Bad hair and flared trousers weren’t the only scary things to come out of the 70s, writes Kellie Morrissey
Cinema can be an uncertain place. “Nothing is as it seems,” muses John Baxter (Donald Sutherland) in Nicolas Roeg’s dark and dreamlike Don’t Look Now (1973), while, two years later, Miranda (Anne-Louise Lambert) quotes Edgar Allan Poe in Peter Weir’s Picnic at Hanging Rock: “What we see and what we seem are but a dream.” There’s more to scary movies than gallons of blood – stormy nights – calls coming from inside the house. In fact, some scary movies provoke a feeling that’s a lot more subtle than that touted by so many recent slasher flicks: subtle, pervasive, wrongness. There’s nothing like a film that makes you feel as though you’ve just stepped into The Twilight Zone, and the quiet freakiness of Don’t Look Now does it superbly – and, what is very odd, quite beautifully.
The Baxters (Julie Christie and Donald Sutherland) have just suffered the death of their first child: early scenes show us a blur of red raincoat against grey water – she drowns, and the grieving couple make their way to Venice, where John is contracted to complete some architectural work. What follows is a stunning, atmospheric tour de force – the canals of Venice are here grotty, dark places, full of murky water and rotting wood. The couple befriends a blind psychic; visit dark, foreboding cathedrals; make love in a sex scene oddly tender for a quasi-horror movie; John has visions of his wife on a funeral boat and finally begins to see flashes of a red raincoat disappearing down side-alleys. The entire film is quiet, unobtrusive, strangely English and very 70s – but the clothes, the crackly film, the muted colours (except for the odd streak of red) all add to the feel of the film. The end is incredible, incredulous and a shock after two hours of quiet tension – the entire film got under my skin in a way I’ve not felt since.
But let’s return to my opening paragraph for a second. Overuse of fake blood may push a movie from “scary” to “gross” (Sam Raimi, we’re looking at you), but can that creepy, elusive wrong feeling incorporate both? I humbly submit Dario Argento’s giallo classic Suspiria (1977) for your approval. Suspiria suffers from a bad dubbing (German to English) but is gorgeous in a way that is wholly unsettling – a portrait of ballet, witches and murder all painted in the most garish of primary colours and polished with a sheen of fake blood. My favourite part has a young woman fall from her room, tormented by a disembodied hand, only to stumble down a hallway and into a room filled entirely with razor wire. Another scene sees a blind man’s throat ripped out by his guard dog in a town square painted entirely red. A feast for the senses – even the soundtrack, with its guttural, near subliminal utterances of “witch”, incites jumps galore.
Like Suspiria, Picnic at Hanging Rock focuses on a girls’ school – but here the supernatural forces are a lot less slash ‘n’ grab and more portal-into-another-dimension. Peter Weir’s film is just as dreamy as his blonde, Botticellian cast: English schoolgirls attending a boarding school in turn-of-the-century Australia go on a daytime outing to a rock formation in the outback where some of them defy their teachers and climb the rock – only to go missing without a trace. Man, this is spooky stuff, and with that beautiful, plaintive theme tune – who knew pan pipes could be so freaky? – and its unsettling final act, Picnic at Hanging Rock will give you some serious goose bumps.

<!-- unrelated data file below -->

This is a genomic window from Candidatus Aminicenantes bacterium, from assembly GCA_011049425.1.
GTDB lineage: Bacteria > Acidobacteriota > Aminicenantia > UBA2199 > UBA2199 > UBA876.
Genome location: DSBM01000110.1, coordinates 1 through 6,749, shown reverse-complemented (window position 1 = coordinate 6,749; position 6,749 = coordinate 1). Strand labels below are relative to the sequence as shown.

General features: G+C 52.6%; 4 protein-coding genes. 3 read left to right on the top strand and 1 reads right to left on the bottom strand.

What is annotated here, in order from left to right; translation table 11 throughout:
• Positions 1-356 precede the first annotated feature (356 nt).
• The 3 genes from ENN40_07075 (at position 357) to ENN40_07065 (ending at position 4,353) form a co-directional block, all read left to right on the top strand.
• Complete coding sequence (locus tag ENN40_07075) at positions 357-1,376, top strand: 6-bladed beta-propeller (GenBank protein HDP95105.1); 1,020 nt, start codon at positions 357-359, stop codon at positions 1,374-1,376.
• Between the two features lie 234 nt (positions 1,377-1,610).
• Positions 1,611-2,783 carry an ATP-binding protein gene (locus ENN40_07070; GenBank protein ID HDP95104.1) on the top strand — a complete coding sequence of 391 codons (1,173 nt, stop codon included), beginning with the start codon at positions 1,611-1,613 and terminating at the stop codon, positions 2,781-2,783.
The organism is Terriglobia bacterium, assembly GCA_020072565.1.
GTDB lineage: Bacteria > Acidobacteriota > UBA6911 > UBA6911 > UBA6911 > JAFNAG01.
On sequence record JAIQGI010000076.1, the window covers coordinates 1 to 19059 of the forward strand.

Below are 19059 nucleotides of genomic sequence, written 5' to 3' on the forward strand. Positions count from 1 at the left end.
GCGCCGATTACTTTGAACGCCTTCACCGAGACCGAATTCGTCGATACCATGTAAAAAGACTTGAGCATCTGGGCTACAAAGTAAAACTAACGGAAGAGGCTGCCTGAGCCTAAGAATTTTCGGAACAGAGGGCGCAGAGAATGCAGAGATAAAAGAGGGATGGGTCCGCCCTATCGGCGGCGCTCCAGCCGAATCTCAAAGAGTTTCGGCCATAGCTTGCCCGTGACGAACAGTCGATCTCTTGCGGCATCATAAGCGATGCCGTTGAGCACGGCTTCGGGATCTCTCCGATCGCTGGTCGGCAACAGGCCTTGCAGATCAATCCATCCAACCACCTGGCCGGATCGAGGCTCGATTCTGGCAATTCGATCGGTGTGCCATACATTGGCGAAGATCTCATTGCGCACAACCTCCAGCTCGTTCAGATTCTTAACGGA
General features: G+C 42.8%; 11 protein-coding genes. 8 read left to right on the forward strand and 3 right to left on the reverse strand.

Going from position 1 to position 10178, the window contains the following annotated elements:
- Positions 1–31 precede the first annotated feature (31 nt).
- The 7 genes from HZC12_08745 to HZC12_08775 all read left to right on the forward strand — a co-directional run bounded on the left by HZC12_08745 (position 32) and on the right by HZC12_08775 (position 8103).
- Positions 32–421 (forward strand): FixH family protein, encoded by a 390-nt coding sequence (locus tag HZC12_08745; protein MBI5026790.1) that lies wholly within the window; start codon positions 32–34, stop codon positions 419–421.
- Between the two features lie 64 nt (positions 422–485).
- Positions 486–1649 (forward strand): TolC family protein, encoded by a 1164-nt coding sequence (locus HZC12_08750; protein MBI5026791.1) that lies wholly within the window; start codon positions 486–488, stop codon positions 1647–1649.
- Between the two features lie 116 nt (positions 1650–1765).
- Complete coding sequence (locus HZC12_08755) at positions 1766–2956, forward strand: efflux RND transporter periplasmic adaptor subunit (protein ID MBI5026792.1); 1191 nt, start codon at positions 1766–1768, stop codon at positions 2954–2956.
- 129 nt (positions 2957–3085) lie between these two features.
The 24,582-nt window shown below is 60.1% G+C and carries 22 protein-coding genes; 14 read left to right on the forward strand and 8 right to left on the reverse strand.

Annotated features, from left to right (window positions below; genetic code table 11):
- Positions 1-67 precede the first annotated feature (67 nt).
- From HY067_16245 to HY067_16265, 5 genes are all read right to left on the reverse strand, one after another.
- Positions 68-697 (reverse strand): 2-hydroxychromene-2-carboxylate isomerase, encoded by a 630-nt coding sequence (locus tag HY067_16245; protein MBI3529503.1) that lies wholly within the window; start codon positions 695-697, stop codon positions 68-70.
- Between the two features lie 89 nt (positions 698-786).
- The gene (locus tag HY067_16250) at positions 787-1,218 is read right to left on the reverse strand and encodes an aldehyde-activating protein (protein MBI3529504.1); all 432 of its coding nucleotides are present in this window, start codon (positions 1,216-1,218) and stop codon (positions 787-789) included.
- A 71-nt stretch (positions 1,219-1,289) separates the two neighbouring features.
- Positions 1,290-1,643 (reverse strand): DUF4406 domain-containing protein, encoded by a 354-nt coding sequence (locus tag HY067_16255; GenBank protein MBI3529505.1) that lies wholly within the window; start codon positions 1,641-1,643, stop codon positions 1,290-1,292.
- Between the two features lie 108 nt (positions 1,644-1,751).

You could be forgiven, if you’ve seen the awful remake with Nic Cage, in thinking that The Wicker Man (1973) does not belong in such a list as this. Hang back a second, though, and watch the original. View it from the perspective of our main character, Sgt. Howie, a devout Catholic (and a virgin at circa 40 years of age) who goes to investigate a disappearance on a pagan island off the coast of Scotland. This film is weird: sex in graveyards, fertility rituals, Britt Ekland, animals buried in children’s graves – and of course, the final scene. The folk ballads peppered throughout elevate The Wicker Man to a level of creepiness that stems from its authenticity and earthiness, aided – again – by that crackly, soft-focused film quality and by a stellar performance from Christopher Lee. Edward Woodward, playing the clueless Sgt. Howie, however, is the standout performance here. Here is a horror film in which there is no-one to root for, and a sustained surreal atmosphere which ends grimly and without consolation.
The 1970s, in my opinion, produced some of the best movies of all time, but what is really interesting about this decade is the strength and quality of the horrors it produced. The aforementioned films nail the detached, disturbed feeling you get from the most esoteric of Lynch films – but with a coherence, a strength of plot and a dreamlike quality that, eventually and without exception, descends to nightmarish levels.